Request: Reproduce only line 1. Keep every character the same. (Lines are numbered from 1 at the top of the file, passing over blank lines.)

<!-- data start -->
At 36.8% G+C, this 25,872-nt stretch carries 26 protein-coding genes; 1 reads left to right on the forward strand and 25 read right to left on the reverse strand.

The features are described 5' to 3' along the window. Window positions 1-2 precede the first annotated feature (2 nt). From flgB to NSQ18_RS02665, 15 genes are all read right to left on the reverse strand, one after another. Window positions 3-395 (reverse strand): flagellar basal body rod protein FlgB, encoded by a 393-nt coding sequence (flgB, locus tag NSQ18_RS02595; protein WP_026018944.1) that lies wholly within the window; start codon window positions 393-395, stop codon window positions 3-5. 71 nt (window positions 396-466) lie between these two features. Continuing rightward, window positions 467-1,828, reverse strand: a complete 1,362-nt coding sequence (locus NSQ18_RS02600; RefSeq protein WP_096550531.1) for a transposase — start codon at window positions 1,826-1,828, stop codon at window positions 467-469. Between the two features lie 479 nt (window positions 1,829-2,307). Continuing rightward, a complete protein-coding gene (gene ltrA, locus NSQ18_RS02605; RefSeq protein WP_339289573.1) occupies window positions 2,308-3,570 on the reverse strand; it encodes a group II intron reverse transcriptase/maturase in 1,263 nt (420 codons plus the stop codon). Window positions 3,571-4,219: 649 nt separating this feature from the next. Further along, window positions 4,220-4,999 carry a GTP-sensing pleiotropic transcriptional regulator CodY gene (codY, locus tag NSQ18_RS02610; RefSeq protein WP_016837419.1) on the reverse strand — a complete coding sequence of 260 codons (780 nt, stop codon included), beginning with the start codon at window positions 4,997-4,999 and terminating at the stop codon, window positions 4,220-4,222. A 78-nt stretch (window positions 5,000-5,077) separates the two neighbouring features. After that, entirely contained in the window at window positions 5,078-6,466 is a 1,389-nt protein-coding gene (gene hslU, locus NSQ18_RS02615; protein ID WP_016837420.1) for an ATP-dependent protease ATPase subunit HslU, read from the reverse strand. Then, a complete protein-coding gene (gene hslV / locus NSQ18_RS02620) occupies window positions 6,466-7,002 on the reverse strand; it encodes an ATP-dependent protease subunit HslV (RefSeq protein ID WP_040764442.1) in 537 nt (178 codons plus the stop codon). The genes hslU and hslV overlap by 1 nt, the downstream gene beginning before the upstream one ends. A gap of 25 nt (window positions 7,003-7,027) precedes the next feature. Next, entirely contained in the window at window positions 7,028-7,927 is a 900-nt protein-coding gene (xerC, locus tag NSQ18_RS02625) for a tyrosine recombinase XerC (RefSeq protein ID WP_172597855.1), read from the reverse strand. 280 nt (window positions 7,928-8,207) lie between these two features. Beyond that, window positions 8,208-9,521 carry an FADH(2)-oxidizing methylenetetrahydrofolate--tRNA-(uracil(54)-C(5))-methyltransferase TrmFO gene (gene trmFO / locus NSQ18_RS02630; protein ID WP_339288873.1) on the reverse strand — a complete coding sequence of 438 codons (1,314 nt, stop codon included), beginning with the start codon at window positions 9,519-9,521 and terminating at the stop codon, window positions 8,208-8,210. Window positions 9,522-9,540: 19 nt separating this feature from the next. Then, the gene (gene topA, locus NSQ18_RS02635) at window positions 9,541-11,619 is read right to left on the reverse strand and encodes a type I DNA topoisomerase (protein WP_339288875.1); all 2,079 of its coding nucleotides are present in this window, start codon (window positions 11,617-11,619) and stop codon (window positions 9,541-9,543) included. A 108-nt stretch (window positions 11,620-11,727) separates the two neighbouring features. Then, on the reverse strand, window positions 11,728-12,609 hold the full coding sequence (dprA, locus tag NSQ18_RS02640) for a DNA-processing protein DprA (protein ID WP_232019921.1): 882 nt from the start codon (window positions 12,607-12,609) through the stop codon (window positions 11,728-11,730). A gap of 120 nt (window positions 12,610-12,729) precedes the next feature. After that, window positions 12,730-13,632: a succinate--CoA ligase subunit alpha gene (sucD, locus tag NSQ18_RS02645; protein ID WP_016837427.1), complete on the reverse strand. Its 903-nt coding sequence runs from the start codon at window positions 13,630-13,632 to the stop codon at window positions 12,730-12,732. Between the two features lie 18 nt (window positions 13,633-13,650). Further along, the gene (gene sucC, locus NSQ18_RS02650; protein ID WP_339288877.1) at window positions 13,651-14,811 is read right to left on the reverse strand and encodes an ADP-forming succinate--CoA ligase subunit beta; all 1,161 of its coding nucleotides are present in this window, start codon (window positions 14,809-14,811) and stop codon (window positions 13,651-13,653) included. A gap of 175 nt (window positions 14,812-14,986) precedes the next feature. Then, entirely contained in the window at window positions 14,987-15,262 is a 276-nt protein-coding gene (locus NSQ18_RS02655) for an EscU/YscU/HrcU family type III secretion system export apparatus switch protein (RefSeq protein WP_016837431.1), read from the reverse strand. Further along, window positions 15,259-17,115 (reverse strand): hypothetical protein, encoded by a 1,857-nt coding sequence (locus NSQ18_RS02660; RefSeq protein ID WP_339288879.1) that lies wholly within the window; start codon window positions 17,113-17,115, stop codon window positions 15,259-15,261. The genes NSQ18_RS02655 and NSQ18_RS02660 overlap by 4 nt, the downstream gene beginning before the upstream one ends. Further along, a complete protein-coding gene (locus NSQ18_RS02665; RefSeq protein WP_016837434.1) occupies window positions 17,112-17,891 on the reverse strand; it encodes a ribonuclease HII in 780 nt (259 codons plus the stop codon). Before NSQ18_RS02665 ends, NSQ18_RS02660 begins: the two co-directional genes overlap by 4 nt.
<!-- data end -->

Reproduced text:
At 36.8% G+C, this 25,872-nt stretch carries 26 protein-coding genes; 1 reads left to right on the forward strand and 25 read right to left on the reverse strand.